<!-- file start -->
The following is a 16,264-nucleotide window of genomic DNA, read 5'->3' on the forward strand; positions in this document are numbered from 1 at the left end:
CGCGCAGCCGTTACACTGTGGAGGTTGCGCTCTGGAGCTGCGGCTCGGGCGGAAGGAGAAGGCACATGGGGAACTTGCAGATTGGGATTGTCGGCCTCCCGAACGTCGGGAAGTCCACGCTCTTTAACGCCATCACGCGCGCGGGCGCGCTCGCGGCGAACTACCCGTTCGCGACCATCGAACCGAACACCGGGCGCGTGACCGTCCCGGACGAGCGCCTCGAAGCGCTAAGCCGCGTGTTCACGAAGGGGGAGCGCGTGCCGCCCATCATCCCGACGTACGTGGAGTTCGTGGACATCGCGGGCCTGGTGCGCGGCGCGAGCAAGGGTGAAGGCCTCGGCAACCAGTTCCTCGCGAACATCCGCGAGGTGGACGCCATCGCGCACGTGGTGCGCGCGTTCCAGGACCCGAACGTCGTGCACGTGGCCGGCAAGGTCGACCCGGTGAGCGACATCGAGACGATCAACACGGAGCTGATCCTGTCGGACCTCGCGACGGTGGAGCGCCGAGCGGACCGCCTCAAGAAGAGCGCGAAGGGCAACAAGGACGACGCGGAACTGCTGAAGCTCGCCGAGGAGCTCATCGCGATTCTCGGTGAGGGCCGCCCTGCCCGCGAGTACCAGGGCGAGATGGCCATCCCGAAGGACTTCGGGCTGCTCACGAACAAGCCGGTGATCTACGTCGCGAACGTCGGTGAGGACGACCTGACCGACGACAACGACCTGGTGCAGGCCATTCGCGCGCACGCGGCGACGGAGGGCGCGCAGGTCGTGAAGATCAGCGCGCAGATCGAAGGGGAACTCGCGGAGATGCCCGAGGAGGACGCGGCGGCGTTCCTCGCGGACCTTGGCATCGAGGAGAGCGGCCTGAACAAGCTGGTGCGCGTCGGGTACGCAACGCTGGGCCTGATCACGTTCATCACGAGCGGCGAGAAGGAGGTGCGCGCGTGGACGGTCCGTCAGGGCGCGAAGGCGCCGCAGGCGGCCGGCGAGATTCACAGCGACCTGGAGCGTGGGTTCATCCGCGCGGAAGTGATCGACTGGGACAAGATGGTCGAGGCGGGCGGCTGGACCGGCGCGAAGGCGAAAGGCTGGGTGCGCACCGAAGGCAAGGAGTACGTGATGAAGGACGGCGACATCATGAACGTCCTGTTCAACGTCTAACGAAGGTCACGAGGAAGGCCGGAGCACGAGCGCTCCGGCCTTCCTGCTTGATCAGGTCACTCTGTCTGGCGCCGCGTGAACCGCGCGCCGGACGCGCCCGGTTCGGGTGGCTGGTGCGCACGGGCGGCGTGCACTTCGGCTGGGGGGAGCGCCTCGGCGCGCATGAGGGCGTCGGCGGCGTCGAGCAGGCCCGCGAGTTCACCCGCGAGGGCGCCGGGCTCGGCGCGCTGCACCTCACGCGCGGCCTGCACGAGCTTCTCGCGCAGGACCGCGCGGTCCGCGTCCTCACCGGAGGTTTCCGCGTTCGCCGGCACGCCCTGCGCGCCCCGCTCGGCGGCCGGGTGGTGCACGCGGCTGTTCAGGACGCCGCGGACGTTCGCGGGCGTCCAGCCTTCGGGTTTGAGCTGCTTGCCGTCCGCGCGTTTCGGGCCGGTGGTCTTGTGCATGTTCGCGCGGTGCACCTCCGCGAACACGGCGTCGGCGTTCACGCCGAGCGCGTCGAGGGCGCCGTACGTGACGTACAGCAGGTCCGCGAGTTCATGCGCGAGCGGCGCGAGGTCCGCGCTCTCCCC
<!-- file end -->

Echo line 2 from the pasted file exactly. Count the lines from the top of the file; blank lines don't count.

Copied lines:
CGCGCAGCCGTTACACTGTGGAGGTTGCGCTCTGGAGCTGCGGCTCGGGCGGAAGGAGAAGGCACATGGGGAACTTGCAGATTGGGATTGTCGGCCTCCCGAACGTCGGGAAGTCCACGCTCTTTAACGCCATCACGCGCGCGGGCGCGCTCGCGGCGAACTACCCGTTCGCGACCATCGAACCGAACACCGGGCGCGTGACCGTCCCGGACGAGCGCCTCGAAGCGCTAAGCCGCGTGTTCACGAAGGGGGAGCGCGTGCCGCCCATCATCCCGACGTACGTGGAGTTCGTGGACATCGCGGGCCTGGTGCGCGGCGCGAGCAAGGGTGAAGGCCTCGGCAACCAGTTCCTCGCGAACATCCGCGAGGTGGACGCCATCGCGCACGTGGTGCGCGCGTTCCAGGACCCGAACGTCGTGCACGTGGCCGGCAAGGTCGACCCGGTGAGCGACATCGAGACGATCAACACGGAGCTGATCCTGTCGGACCTCGCGACGGTGGAGCGCCGAGCGGACCGCCTCAAGAAGAGCGCGAAGGGCAACAAGGACGACGCGGAACTGCTGAAGCTCGCCGAGGAGCTCATCGCGATTCTCGGTGAGGGCCGCCCTGCCCGCGAGTACCAGGGCGAGATGGCCATCCCGAAGGACTTCGGGCTGCTCACGAACAAGCCGGTGATCTACGTCGCGAACGTCGGTGAGGACGACCTGACCGACGACAACGACCTGGTGCAGGCCATTCGCGCGCACGCGGCGACGGAGGGCGCGCAGGTCGTGAAGATCAGCGCGCAGATCGAAGGGGAACTCGCGGAGATGCCCGAGGAGGACGCGGCGGCGTTCCTCGCGGACCTTGGCATCGAGGAGAGCGGCCTGAACAAGCTGGTGCGCGTCGGGTACGCAACGCTGGGCCTGATCACGTTCATCACGAGCGGCGAGAAGGAGGTGCGCGCGTGGACGGTCCGTCAGGGCGCGAAGGCGCCGCAGGCGGCCGGCGAGATTCACAGCGACCTGGAGCGTGGGTTCATCCGCGCGGAAGTGATCGACTGGGACAAGATGGTCGAGGCGGGCGGCTGGACCGGCGCGAAGGCGAAAGGCTGGGTGCGCACCGAAGGCAAGGAGTACGTGATGAAGGACGGCGACATCATGAACGTCCTGTTCAACGTCTAACGAAGGTCACGAGGAAGGCCGGAGCACGAGCGCTCCGGCCTTCCTGCTTGATCAGGTCACTCTGTCTGGCGCCGCGTGAACCGCGCGCCGGACGCGCCCGGTTCGGGTGGCTGGTGCGCACGGGCGGCGTGCACTTCGGCTGGGGGGAGCGCCTCGGCGCGCATGAGGGCGTCGGCGGCGTCGAGCAGGCCCGCGAGTTCACCCGCGAGGGCGCCGGGCTCGGCGCGCTGCACCTCACGCGCGGCCTGCACGAGCTTCTCGCGCAGGACCGCGCGGTCCGCGTCCTCACCGGAGGTTTCCGCGTTCGCCGGCACGCCCTGCGCGCCCCGCTCGGCGGCCGGGTGGTGCACGCGGCTGTTCAGGACGCCGCGGACGTTCGCGGGCGTCCAGCCTTCGGGTTTGAGCTGCTTGCCGTCCGCGCGTTTCGGGCCGGTGGTCTTGTGCATGTTCGCGCGGTGCACCTCCGCGAACACGGCGTCGGCGTTCACGCCGAGCGCGTCGAGGGCGCCGTACGTGACGTACAGCAGGTCCGCGAGTTCATGCGCGAGCGGCGCGAGGTCCGCGCTCTCCCC